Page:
I just watched a Malayalam movie called ‘Manjadikuru’. For those who haven’t seen the movie or do not understand Malayalam, I’ll save you the trouble of googling(?). Here’s the link . Now,my days are pretty mundane, following a set pattern of activities ,to be done at specific times of the day. The 8:00 PM movie happens to be one of them. I am usually detached to anything that happens on screen. It takes a special piece of celluloid  to affect me. Today, was my lucky day, I guess.

The movie transported me back to my childhood. When, my days revolved around narangamuttai (lime candy) and me constantly devising ways to get more pocket money, so I could treat myself to these gems. When, my grandparents used to give me goosebumps with stories about Palliyan. (Now Palliyan was their custom version of the boogey-man. But he also happened to be a real person; he was our domestic help and was more than happy to play-act to scare me.) Back in those days, the only worry I had was if the blanket was long enough to cover me while I slept. I admit, that fear has stayed with me. Those were the days when me and my brother were both small enough to fit in my father’s bear-hug while we took our afternoon naps. When the visits of my cousins translated to ‘YAY! NO MORE STUDYING!’ ,even if the respite was only for a matter of hours. When conversations lacked awkwardness or ulterior motives. When the times were simpler.

Graffiti my uncle drew about me, while he was carrying me around on his shoulders one day. I miss his presence.

Graffiti my uncle drew about me, while he was carrying me around on his shoulders one day. I miss his presence.

Looking back, it’s hard to not say I have no regrets. I do. I wish I knew my father’s parents more closely. I wish I had showered more of my affection on them. I wish I had spent more time with my uncle,who was taken before his time. I wish I had kept in touch with some of my cousins, given how far we’ve drifted with time. I hate the awkwardness of trying to catch up with you,while feeling guilty of not maintaining contact through the years. I wish a lot of things were done differently.

More often than not these days, I yearn to be home. To be with the people for whom I’m still that same old Unni. My grandfather stills call me Unnikutta excitedly every time I phone home. Every time I get misty-eyed,without fail. I guess a lot of these bottled up emotions came to a head today. Hence, this post.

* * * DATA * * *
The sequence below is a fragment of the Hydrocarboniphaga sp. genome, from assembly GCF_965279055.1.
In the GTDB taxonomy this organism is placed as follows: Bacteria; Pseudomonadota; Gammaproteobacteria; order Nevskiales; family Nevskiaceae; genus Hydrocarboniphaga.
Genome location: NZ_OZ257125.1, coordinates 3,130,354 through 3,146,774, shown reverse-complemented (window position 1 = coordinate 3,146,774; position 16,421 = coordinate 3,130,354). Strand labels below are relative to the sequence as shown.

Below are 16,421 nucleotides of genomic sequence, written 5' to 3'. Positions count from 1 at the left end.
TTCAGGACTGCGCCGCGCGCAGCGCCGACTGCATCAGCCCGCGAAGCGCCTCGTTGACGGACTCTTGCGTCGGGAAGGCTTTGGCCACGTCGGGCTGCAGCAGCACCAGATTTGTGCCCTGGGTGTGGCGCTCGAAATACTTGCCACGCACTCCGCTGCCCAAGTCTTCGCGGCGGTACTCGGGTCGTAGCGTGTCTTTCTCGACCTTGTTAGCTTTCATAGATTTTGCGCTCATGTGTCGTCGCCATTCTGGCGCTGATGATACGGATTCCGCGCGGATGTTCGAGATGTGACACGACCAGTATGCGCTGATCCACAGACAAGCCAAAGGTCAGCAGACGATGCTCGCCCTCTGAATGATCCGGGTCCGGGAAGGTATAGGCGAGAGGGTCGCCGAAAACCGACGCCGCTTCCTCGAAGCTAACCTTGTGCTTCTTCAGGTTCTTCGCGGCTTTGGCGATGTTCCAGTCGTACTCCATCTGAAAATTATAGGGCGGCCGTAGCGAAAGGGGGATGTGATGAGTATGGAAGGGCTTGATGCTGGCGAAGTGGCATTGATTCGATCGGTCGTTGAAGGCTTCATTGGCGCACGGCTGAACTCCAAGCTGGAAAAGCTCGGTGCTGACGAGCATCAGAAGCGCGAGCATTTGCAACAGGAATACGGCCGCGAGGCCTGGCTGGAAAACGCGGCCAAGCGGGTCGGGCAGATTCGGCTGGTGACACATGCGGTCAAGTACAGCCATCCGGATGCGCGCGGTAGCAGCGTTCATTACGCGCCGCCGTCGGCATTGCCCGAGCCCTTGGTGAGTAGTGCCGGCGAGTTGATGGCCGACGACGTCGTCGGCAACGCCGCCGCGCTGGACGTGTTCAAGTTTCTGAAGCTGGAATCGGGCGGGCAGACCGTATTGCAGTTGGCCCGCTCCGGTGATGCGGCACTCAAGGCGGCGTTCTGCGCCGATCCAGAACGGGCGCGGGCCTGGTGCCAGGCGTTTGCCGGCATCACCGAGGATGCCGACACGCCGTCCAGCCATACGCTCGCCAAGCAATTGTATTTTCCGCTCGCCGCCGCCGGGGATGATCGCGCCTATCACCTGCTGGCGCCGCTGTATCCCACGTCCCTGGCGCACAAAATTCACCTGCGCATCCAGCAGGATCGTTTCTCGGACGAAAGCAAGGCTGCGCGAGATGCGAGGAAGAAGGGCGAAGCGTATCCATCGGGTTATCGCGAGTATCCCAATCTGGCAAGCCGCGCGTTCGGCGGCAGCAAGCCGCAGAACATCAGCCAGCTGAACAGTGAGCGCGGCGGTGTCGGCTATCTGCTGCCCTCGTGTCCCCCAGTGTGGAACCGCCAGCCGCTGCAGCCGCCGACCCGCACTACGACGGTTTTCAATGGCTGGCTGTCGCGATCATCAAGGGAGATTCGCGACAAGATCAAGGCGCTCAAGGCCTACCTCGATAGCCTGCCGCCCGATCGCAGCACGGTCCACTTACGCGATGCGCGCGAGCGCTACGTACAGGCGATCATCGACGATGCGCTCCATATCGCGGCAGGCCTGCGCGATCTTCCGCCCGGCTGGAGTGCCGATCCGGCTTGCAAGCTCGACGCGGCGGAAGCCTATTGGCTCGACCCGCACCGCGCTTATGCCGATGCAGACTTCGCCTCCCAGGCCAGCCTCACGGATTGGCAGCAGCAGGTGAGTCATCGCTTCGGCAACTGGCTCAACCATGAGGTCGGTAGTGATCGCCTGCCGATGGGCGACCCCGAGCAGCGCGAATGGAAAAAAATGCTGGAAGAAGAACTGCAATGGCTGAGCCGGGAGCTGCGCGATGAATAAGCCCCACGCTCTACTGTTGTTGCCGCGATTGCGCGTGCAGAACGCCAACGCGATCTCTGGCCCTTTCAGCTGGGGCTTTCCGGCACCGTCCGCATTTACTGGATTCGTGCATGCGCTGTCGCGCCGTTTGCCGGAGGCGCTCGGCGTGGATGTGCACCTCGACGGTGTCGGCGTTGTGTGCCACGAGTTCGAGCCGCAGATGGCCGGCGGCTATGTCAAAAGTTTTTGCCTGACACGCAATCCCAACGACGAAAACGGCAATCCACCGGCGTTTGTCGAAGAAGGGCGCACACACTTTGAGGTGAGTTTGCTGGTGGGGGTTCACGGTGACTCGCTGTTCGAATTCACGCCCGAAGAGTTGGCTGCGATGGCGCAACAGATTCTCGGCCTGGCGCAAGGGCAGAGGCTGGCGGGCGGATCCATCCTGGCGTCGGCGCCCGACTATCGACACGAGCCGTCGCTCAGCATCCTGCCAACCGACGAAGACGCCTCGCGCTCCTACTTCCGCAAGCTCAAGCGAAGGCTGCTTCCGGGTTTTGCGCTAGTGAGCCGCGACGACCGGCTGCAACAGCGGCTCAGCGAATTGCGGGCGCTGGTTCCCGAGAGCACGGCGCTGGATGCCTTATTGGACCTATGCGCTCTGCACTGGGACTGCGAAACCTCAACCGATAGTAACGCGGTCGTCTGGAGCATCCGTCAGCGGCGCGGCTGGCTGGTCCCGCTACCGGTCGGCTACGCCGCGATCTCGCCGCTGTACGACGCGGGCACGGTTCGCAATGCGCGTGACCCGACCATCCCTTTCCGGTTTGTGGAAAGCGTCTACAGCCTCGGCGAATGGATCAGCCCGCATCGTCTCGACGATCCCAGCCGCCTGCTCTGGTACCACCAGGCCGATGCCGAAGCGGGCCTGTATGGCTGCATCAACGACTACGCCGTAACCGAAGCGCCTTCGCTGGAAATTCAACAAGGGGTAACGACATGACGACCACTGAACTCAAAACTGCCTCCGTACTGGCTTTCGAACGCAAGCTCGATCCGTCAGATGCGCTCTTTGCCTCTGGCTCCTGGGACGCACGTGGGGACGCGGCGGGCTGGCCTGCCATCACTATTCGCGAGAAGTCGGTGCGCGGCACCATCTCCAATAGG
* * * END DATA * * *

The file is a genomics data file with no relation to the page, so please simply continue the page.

This is a poem which wrote when I was in college and had come home for break. I posted this on a different blog and I’m re-posting it here. It isn’t perfect by any stretch of imagination and was written ,quite evidently and rather embarrassingly , while I was preparing for the GRE. But I remember that I had one of the purest surge of emotions when I wrote it, so I’ve decided not to tamper with it. It’s about coming back home and feeling the full brunt of time hitting you head on, acknowledging that you’ve grown past your childhood and that you have to move on.  I know this has been a weird post, so I am going to stop here before I mess it up any further.

Emotional Baggage

The sands of time have slipped through my fingers,

The accretion sometimes bemuses me.

I had been cloistered by these very walls,

Which seem claustrophobic now.

These pathways seem to have narrowed,

These ceilings , they seemed to converse with the empyrean,

Now they are an arm’s reach away.

These lawns were a sea of green on which I floated in thought,

The sea has dried into a blot of green.

But as I prepare to leave this haven,

I have packed more memories than clothes,

The emotional baggage , heavier, but gossamery ,

The  accrual of experiences with the years gone by,

My childhood has been peeled by now,

But inside, deep inside, I’m still raw.

These memories, this nostalgia,  is not taking a step back,

But taking two steps forward to whatever awaits me.